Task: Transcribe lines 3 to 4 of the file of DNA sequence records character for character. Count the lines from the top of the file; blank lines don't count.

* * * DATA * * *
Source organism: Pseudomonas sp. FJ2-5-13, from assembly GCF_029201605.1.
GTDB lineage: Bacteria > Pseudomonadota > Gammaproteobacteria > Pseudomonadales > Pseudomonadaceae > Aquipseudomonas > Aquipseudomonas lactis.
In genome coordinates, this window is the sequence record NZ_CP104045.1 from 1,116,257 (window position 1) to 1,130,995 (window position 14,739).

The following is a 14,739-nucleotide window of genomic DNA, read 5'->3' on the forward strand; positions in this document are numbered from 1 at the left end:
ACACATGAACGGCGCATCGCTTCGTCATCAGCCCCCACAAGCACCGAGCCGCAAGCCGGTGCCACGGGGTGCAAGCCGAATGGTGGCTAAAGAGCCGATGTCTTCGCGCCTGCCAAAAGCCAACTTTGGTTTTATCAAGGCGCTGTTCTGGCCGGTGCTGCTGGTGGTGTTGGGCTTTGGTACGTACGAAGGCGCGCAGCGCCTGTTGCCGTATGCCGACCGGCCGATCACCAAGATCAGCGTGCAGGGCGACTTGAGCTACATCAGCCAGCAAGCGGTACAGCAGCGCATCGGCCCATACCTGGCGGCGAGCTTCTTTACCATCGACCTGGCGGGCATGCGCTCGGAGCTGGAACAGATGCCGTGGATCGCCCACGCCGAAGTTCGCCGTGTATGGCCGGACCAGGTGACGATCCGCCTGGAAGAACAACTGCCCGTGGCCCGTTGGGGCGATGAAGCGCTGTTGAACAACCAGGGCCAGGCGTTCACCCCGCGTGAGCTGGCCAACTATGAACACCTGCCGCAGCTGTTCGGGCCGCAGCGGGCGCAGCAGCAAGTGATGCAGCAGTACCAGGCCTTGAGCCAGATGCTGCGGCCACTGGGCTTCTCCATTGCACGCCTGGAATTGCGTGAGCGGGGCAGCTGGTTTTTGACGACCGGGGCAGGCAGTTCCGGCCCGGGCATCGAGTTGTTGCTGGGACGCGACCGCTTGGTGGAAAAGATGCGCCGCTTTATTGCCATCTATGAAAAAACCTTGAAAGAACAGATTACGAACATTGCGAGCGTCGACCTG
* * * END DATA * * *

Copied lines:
In genome coordinates, this window is the sequence record NZ_CP104045.1 from 1,116,257 (window position 1) to 1,130,995 (window position 14,739).

The following is a 14,739-nucleotide window of genomic DNA, read 5'->3' on the forward strand; positions in this document are numbered from 1 at the left end: